Cravings: Friend or Foe?
Cravings: Friend or Foe?
What does it mean when suddenly you want anything salty or sweet? What does it mean when you feel hungry, eat something, and are still not satisfied? More importantly...what is your body trying to tell you and are you listening?
There's a history of Diabetes in my family. My dad's brother has it, a few of his sisters have it, and my dad has been struggling with it as well. This means my sisters and I are at increased risk for developing Diabetes...and with what seems like a hereditary sweet tooth, trying to fight off the cravings for sugary treats is a battle by itself. As of late, my sister especially has shown some interest in dealing with her cravings and changing her diet so she could at least reduce her risk. So here's the thing:
Your body accomodates to what you do to it, to the best of its ability. In fact, it's very efficient and is doing its job trying to process what you give it for nourishment into something it can use to function, but there's only so much it can do without your help. Your body therefore tries to communicate with you, via certain symptoms, to tell you it's in need of something. Cravings are one such symptom. When you are craving something salty, your body is generally looking for electrolytes like sodium or potassium. When you crave something sweet, your body needs glucose for energy. When you feel thirsty, it needs water. Pretty cool system, right?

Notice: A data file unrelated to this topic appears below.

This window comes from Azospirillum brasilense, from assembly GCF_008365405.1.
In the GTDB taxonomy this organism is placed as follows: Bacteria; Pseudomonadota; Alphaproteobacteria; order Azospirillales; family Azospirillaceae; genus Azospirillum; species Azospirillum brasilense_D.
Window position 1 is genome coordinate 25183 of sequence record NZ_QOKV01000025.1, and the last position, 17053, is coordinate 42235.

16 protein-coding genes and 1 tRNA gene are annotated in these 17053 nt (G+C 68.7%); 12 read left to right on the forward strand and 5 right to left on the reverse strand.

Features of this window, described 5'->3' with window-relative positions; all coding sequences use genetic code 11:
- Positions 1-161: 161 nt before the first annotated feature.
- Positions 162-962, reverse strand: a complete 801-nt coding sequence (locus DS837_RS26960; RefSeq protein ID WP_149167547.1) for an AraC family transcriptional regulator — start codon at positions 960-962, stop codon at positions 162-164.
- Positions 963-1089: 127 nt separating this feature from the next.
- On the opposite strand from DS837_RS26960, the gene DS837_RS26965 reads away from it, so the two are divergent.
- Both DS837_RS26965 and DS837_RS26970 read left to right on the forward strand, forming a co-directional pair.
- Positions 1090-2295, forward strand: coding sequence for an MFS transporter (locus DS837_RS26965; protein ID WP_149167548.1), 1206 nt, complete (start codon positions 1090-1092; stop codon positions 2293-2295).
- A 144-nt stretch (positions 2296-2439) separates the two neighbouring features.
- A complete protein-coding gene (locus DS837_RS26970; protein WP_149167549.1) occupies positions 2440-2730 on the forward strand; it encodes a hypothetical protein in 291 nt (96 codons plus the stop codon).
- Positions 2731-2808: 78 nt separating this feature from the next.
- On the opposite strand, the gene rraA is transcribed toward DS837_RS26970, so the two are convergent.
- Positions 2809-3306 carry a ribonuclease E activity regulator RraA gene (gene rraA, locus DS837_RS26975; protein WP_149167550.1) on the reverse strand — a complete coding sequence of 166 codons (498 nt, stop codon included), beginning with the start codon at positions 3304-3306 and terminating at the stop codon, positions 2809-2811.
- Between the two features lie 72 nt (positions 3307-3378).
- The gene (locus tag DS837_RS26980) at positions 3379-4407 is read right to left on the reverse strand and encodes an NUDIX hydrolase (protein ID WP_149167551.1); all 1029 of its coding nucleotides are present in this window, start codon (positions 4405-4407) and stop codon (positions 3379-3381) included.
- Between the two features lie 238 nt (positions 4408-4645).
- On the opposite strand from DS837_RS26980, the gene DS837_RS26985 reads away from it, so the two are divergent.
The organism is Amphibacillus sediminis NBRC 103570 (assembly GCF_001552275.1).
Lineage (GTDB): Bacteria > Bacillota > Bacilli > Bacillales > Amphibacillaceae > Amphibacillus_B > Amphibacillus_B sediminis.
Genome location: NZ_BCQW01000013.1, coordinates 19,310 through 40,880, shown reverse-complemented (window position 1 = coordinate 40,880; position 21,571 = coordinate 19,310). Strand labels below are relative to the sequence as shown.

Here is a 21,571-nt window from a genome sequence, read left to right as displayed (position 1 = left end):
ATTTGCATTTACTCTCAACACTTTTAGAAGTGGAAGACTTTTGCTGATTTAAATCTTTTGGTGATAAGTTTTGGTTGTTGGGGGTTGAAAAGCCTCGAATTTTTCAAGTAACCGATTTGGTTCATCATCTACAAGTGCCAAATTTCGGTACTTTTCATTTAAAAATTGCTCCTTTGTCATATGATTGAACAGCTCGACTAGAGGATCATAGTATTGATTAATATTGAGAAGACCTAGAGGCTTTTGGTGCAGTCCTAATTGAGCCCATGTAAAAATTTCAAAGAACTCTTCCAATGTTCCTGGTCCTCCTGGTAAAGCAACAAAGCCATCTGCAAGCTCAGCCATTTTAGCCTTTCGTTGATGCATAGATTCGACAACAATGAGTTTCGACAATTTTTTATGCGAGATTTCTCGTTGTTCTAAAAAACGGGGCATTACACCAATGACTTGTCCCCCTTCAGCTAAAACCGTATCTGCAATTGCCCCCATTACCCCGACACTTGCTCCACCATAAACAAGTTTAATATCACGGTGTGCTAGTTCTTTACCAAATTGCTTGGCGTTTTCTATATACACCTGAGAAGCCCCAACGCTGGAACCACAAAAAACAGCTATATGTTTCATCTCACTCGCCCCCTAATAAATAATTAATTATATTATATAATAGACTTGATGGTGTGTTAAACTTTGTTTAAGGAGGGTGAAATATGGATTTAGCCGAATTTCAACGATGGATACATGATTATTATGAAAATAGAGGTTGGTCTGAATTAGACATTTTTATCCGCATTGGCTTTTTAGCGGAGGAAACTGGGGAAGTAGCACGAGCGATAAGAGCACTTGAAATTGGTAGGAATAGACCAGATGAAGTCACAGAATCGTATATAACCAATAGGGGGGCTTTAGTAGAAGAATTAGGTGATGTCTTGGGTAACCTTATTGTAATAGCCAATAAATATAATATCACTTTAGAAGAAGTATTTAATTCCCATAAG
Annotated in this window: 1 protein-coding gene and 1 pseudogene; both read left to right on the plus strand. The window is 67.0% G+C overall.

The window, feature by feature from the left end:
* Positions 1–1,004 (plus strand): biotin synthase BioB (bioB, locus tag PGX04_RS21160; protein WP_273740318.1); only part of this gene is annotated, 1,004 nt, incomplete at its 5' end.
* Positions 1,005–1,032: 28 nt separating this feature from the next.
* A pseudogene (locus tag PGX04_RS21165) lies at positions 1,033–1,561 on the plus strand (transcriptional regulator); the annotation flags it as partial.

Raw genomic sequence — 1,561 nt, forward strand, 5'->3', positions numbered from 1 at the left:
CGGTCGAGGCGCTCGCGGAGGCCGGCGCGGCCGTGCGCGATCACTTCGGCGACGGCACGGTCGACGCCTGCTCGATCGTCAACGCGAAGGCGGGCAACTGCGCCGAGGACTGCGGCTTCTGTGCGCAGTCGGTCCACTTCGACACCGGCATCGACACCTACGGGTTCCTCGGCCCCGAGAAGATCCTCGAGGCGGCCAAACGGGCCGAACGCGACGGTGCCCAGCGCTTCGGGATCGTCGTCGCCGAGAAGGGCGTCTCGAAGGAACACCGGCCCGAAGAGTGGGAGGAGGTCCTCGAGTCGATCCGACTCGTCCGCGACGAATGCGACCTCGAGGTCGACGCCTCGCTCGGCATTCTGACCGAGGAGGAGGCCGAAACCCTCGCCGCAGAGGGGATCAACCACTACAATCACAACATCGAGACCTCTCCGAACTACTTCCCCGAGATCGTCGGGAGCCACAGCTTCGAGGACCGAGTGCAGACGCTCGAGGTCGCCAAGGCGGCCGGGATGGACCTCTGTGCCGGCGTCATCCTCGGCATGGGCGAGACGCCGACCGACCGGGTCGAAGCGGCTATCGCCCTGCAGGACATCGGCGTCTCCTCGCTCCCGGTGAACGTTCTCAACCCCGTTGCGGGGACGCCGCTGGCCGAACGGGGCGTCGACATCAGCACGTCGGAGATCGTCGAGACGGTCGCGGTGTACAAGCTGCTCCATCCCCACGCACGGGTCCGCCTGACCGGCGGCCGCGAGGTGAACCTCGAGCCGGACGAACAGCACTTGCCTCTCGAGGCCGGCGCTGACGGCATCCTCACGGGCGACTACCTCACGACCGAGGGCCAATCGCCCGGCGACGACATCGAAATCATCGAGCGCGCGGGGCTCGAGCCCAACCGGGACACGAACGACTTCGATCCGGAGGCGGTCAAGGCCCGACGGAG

Question: When your body is accustomed to having a sweet candy bar or salty potato chips for a snack between meals regularly, and it's used to getting high fat, low fiber, possibly high-sodium or potassium meals followed by high fat and/or high-in-sugar desserts...when one day you decide to skip the candy bar or don't have time for a snack, what will your body do? Crave for it. And it's not your body's fault. It's a matter of conditioning. If you ate smarter, would you crave for anything? No.
So are cravings really the problem when you're looking for a weight loss solution or just trying to eat healthier? Of course not. It's what you eat to satisfy those cravings, and even moreso, what you're eating before the cravings start that matter.
Another point: Why do you seem to get hungry so quickly after having fast food? Because your body got a boatload of calories to work with, but very little actual nutrition. As far as your body's concerned, you didn't even eat much. So the hunger starts again once the calories are used up (or saved up as fat..nudge nudge). Sometimes the feeling of hunger isn't actually hunger at all. Many times what your body is ACTUALLY saying is, "I'm thirsty". Think about it: You had your bowl of pasta, maybe some salad greens, a glass or two of wine...or you had a cheeseburger with large fries, washed down with either soda or iced tea...where's the water? Oh, you mean the half cup-worth of water that's in your drink? You think that was enough? Sometimes thirst doesn't manifest itself as dry mouth until you're seriously hydrated. So when you feel "hungry", instead of eating something, try drinking a glass of water and see if that feeling goes away. If it does, you were just thirsty! If it doesn't, then you know for sure you're hungry.
It's the general confusion and misunderstanding of what our bodies are trying to tell us that got us into this mess of being an overweight/obese country. If we really paid attention to what our bodies need and satisfied those needs first before indulging in anything else, what do you think the result would be? Would we still have cravings? Would we have such difficulty losing weight? Would we finally be healthier?
- AkaiMiko's Recommended - Health and Nutrition
Some literature and products that I suggest to begin or supplement you dieting/nutrition endeavors. If you want to know more about what I've recommended, feel free to contact me.